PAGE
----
Anureet K. Bajaj, MD
Oklahoma City Plastic Surgeon
5.0 out of 5 stars 18 reviews

Should I change one or both implants?

Hi there.  I am sorry that you feel that you are getting conflicting advice.  There are no rights or wrongs.  If there is no problem with the left side, then it is reasonable to leave it alone.  However, I can see that there is an argument to say that you may develop problems such as a capsule in a few years and so by changing it now, then you will have 'reset the clock' on both sides.  You do, however, double your chances of complications by having both done.

Again, I can see why you would have wanted to have the same areolar incision used to minimise the scarring, but I can understand why they have suggested making a new one.  Many surgeons (myself included) prefer to use an inframammary incision when changing breast implants as it is well hidden and provides good access to the space where the implant is in.  This is another area where there is no clear right and wrong.

It is great to get several opinions, but you often get conflicting advice based on the surgeon's experience and expertise.  Make sure that you are seeing a suitably qualified surgeon (look for FRCS (Plast) and membership of BAPRAS and/or BAAPS) and go with someone you feel comfortable with and can trust.  Good luck!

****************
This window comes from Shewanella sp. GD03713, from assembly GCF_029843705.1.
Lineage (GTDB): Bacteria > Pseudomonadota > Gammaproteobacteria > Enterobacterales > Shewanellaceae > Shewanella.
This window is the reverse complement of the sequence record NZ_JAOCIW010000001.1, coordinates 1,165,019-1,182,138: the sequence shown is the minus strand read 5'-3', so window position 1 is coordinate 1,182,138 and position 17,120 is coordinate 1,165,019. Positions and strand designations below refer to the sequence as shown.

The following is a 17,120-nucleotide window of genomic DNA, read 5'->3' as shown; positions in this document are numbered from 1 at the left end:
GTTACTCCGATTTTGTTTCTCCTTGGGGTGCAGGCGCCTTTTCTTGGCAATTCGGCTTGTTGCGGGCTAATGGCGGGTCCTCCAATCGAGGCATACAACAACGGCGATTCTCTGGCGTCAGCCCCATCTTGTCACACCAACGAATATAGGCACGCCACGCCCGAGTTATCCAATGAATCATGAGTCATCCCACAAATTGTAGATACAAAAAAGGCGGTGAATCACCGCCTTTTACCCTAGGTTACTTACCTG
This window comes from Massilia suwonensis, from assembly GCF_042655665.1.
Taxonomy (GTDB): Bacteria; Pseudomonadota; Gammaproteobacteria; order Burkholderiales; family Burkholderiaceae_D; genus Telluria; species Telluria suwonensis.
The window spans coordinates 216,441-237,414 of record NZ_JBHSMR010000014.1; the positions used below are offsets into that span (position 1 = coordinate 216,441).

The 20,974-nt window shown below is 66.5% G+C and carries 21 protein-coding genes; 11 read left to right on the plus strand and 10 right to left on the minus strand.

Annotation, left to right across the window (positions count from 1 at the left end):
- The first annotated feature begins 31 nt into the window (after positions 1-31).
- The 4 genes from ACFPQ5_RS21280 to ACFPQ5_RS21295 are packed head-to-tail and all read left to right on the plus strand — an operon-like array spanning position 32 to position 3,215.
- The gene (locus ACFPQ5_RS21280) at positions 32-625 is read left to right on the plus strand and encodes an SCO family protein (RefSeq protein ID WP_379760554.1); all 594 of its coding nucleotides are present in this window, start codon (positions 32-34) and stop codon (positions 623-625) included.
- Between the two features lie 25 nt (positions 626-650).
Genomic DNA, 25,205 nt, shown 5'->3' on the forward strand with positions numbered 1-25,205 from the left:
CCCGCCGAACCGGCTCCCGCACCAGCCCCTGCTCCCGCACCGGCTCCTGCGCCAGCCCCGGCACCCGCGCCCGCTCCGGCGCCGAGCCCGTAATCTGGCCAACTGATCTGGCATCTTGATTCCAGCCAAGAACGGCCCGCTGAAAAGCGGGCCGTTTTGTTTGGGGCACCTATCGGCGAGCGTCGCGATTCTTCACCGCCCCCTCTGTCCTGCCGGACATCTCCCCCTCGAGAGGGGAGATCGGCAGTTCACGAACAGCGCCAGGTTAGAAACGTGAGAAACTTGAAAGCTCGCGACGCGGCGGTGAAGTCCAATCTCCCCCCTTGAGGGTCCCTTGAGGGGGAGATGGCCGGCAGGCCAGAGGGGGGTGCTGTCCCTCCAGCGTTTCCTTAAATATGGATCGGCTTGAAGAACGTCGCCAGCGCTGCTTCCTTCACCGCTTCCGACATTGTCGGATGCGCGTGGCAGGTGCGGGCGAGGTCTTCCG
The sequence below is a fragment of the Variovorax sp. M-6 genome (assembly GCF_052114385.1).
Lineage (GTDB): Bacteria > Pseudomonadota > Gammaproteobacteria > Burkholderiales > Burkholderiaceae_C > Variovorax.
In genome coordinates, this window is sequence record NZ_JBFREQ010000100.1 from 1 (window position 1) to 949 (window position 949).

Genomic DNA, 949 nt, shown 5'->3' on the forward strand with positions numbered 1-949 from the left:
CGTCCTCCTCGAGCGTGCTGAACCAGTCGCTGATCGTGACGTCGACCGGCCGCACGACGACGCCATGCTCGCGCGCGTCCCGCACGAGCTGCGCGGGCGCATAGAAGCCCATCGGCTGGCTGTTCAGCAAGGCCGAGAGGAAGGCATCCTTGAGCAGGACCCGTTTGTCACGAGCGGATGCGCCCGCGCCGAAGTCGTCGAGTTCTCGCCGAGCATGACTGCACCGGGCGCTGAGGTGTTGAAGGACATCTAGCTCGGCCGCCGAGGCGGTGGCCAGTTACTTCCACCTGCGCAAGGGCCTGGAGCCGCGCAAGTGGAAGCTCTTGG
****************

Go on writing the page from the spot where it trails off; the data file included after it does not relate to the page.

Jonathan J. Staiano, FRCS (Plast)
Birmingham Plastic Surgeon
5.0 out of 5 stars 19 reviews

Capsular Contracture & Rupture?

If the other side is OK and you are not planning a size change, I would leave it alone. As far as incision, it is hard to comment without an exam or at least a photo. I suspect either incision is satisfactory, and I would choose your surgeon on a overall  basis  concentrating more on getting the result you want, less on incision. Thanks and best wishes.

Jourdan Gottlieb, MD
Seattle Plastic Surgeon
4.6 out of 5 stars 45 reviews

Right Side Capsular Contracture and Rupture and Left Side No Problems

   For the right sided rupture and capsular contracture, removal and replacement of the implant with anterior and posterior capsulectomy or a replaning procedure is appropriate through the same incision.  There is no need to make another incision in the IMF unless additional skin from the fold needs to be removed for an implant that has bottomed out.  For the left side, nothing is needed if there is no implant malposition, rupture, or capsular contracture.  Kenneth Hughes, MD Hughesplasticsurgery Los Angeles, CA